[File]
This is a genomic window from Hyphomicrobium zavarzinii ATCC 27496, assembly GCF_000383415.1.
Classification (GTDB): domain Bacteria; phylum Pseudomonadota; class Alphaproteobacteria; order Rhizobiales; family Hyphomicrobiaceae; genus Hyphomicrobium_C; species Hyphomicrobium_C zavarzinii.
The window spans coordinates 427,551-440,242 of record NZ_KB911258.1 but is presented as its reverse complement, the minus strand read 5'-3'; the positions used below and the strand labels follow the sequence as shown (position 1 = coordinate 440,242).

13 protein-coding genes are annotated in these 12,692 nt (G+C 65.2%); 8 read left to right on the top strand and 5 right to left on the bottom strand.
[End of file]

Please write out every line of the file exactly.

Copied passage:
This is a genomic window from Hyphomicrobium zavarzinii ATCC 27496, assembly GCF_000383415.1.
Classification (GTDB): domain Bacteria; phylum Pseudomonadota; class Alphaproteobacteria; order Rhizobiales; family Hyphomicrobiaceae; genus Hyphomicrobium_C; species Hyphomicrobium_C zavarzinii.
The window spans coordinates 427,551-440,242 of record NZ_KB911258.1 but is presented as its reverse complement, the minus strand read 5'-3'; the positions used below and the strand labels follow the sequence as shown (position 1 = coordinate 440,242).

13 protein-coding genes are annotated in these 12,692 nt (G+C 65.2%); 8 read left to right on the top strand and 5 right to left on the bottom strand.